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CEO engages in social campaign through sanitary napkins

All News 15:58 February 06, 2017

SEOUL, Feb. 6 (Yonhap) -- Chang Young-min, CEO of G&E Biotech, has been selling sanitary pads for more than 10 years and hopes that what he makes will change people's perspective.

In an interview with Yonhap on Friday, Chang said the rampant use of disposable pads ended up undervaluing the important role of women in giving birth. "I wish that people will do some rethinking."

Chang makes "hannahpads," which are cotton sanitary pads that can be used for two to three years. He came across the idea when he was a senior in college in 2005 and founded the company.

CEO engages in social campaign through sanitary napkins - 1

"Using disposable pads that become instant trash has created a culture of hush-hush about menstruation," he said. "In addition to protecting women and the environment, I hope that my company products will remind people about the preciousness of life."

These days, Chang has turned to social sharing.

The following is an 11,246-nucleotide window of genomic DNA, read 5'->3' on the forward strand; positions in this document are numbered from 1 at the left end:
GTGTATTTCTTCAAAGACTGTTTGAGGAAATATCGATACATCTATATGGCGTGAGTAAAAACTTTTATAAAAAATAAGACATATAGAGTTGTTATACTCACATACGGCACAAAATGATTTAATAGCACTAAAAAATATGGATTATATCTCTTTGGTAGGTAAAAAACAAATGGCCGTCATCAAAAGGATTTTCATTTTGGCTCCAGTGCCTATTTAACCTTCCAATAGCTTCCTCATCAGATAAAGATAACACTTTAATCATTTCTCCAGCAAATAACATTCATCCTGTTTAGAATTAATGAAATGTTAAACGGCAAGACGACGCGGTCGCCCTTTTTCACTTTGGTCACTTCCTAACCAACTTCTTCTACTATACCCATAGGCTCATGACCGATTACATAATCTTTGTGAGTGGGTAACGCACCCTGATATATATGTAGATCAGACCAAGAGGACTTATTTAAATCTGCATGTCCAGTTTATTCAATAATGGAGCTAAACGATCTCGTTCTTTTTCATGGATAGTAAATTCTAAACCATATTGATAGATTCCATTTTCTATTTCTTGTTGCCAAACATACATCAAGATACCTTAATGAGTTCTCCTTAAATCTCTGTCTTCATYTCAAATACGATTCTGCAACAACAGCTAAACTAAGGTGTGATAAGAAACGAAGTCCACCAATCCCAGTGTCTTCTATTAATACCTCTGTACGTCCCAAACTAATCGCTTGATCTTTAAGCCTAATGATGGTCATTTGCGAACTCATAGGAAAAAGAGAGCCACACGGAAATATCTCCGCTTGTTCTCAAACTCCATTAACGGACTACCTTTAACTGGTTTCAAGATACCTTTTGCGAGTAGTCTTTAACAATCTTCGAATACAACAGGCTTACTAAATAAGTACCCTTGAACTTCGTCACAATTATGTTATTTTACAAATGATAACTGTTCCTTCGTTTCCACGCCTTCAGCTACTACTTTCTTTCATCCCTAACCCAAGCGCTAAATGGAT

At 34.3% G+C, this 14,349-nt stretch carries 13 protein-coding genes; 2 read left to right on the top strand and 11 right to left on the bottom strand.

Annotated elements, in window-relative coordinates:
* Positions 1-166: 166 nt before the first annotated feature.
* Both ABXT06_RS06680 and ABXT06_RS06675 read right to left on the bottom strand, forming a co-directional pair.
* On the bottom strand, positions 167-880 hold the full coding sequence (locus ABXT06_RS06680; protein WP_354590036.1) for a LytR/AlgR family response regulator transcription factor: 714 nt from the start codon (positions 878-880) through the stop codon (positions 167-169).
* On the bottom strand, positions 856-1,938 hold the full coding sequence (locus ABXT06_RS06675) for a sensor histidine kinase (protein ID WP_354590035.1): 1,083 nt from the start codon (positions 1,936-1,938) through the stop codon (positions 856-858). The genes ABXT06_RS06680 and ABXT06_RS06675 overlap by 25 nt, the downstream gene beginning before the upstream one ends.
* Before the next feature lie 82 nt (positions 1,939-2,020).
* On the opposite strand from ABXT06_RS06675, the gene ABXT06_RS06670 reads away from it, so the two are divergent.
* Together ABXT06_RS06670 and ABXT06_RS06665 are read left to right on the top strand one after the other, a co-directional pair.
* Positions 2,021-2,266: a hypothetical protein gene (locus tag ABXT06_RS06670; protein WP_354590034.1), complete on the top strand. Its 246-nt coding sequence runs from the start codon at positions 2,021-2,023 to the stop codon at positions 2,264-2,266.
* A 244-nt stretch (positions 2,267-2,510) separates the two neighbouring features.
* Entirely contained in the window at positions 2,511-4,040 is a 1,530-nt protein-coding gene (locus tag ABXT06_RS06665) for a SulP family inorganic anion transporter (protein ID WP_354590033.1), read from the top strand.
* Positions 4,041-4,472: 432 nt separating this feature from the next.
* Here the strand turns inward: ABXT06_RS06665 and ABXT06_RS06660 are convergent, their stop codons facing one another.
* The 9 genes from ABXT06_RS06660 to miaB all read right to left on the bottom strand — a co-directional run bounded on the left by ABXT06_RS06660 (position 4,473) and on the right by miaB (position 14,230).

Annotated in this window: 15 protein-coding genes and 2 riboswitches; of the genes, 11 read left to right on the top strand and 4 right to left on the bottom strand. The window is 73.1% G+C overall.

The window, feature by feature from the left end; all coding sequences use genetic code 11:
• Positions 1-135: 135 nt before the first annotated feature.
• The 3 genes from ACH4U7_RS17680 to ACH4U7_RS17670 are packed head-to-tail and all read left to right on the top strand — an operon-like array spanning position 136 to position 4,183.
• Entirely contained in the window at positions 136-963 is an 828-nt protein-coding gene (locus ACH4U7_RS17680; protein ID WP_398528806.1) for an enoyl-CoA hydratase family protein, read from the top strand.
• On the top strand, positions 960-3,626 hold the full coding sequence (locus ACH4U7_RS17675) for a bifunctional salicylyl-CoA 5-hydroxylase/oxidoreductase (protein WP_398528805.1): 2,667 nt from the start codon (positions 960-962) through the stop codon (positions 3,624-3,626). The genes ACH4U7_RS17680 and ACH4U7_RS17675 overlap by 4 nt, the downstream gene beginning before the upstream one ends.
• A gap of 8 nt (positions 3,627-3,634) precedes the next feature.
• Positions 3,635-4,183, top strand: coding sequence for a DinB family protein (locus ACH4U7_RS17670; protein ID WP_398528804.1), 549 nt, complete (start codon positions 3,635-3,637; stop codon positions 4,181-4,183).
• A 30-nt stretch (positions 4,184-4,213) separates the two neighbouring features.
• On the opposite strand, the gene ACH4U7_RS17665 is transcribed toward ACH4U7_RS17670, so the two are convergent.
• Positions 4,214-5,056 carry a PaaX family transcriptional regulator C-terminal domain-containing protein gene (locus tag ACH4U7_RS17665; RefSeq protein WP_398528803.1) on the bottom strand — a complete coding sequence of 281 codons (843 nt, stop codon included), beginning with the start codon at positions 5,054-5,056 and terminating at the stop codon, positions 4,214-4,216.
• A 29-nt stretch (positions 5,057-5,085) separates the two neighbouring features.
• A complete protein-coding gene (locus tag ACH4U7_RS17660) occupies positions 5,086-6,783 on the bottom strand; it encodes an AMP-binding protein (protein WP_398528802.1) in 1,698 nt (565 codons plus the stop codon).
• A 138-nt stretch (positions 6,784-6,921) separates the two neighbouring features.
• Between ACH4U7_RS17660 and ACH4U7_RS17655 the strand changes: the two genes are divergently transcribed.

A couple of years after starting the business, he learned about group homes where people of all ages, some with disabilities and others who were seriously underprivileged, lived together. He has been donating his company's sanitary pads to orphanages at home and in some of Southeast Asian countries, but it wasn't until last year that he decided to give donations in earnest.

Health companies had tried to raise the price of sanitary napkins last year but came under heavy criticism, blamed for seeking profits on products that are absolute life necessities. The news of the intended price hike stirred up online debates, with personal accounts given by young girls from needy families who said they were unable to afford them.

"If you use reusable products, then the problem can be solved for at least a couple of years," Chang said.

"There are many foreign countries that do not have enough of the products. At home, there are aid organizations that buy the products at market price to give to people in need."

Chang was able to receive 51 million won (US$44,839) in contributions from storyfunding in summer last year for his cause. He also accepted contributions through his company website for six months. He said he was able to help some 2,100 women through the activity, including young high school girls, unwed mothers and children of single parent homes.

He conducted a second storyfunding campaign that ended early this month.

"I will be delivering the donations from the second campaign to girls of low-income families through a local aid group," he said.

Cotton sanitary napkins "hannahpads" (Yonhap)


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